Another big bust was Google Glass. People were not ready to engage with somebody in public who could film them and replay a casual conversation later or post it on social media. People were even more creeped out by the stalker aspect of men using facial recognition to identify and stalk women. To give credit to Google, the folks there never envisioned this as a technology for everybody, but the Internet hype machine played up the idea beyond belief. The public reaction to the technology was a resounding no.

Google was involved in another project that hit a brick wall. Sidewalk Lab, a division of Alphabet envisioned a new smart city being created on the lakefront in Toronto. To tech folks, this sounded great. The city would be completely green and self-contained. Robots would take care of everything like emptying trashcans when they are full, to setting up picnics in the park and cleaning up afterwards. Traffic was all underground and an army of robots and drones would deliver everything people wanted to their doorstep. But before this even got off the drawing board, the people of Toronto rejected the idea as too big-brotherish. The same computer systems that catered to resident demands would also watch people at all times and record and categorize everything they do. In the end, privacy won out over technology.

Some technologies are hyped but never materialize. Self-driving cars have been touted as a transformational technology for over a decade. But in the last few years, the engineers working on the technology acknowledge that a fully self-sufficient self-driving car is still many years away. But this doesn’t stop the hype and there are still articles about the promise of self-driving cars in the press every month.

Nothing has been hyped more in my lifetime than 5G. In the course of recently watching a single football game, I must have seen almost a dozen 5G commercials. Now that 5G phones are hitting the market, the new technology is likely going to soon be perceived by the public as a bust. The technology is being painted as something amazing and new, but recent tests show that 5G is no faster than 4G in 21 of 23 cities. 5G will eventually be faster and better, but will today’s hype make it hard for the cell companies to explain when 5G is actually here?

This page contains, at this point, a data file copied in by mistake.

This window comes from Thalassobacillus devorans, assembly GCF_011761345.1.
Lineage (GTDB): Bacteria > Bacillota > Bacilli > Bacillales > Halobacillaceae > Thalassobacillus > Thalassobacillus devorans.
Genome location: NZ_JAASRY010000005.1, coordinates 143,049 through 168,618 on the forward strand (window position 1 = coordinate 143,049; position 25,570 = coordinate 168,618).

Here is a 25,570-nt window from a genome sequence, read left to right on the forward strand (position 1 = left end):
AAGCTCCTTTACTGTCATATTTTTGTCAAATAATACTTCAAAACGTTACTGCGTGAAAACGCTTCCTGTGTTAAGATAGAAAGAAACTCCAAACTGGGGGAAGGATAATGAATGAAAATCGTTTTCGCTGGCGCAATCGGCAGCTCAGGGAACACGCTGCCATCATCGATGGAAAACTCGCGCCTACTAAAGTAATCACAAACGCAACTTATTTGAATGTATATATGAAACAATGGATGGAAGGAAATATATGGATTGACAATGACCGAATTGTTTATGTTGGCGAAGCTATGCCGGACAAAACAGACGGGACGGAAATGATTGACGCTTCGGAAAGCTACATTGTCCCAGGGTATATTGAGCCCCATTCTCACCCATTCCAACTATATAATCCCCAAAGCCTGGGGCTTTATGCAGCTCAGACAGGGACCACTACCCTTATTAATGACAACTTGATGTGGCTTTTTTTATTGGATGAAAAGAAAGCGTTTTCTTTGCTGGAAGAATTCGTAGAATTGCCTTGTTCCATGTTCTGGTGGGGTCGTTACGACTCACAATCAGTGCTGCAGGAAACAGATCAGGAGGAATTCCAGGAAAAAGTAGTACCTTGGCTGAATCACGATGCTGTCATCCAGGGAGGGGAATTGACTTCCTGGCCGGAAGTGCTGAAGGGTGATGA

I could continue to list examples. For example, if I had believed the hype, I’d now live in a fully-automated home where I could talk to my home and have it cater to my every whim. I’d have unlimited power from a cheap neighborhood fusion power plant that produces unlimited and clean power fueled by water. I’d be able to avoid a commute by using my flying car. There is much to like in the hype-world, but sadly it’s not coming any time soon.

5G in China

There is an interesting recent article in the English version of a South Korean newspaper, the ChosunILBO, that talks about 5G in China. According to the article, the Chinese 5G rollout is an expensive bust.

There are a number of interesting facts disclosed about the Chinese 5G roll-out. First, it’s clear that the roll-out is using millimeter wave spectrum. The article says that the 5G towers in the Chinese networks are being installed about 200 meters apart (600 feet) since the signal from each transmitter travels between 100 and 300 meters. That’s consistent with millimeter wave hot spots being deployed in downtown cities by Verizon.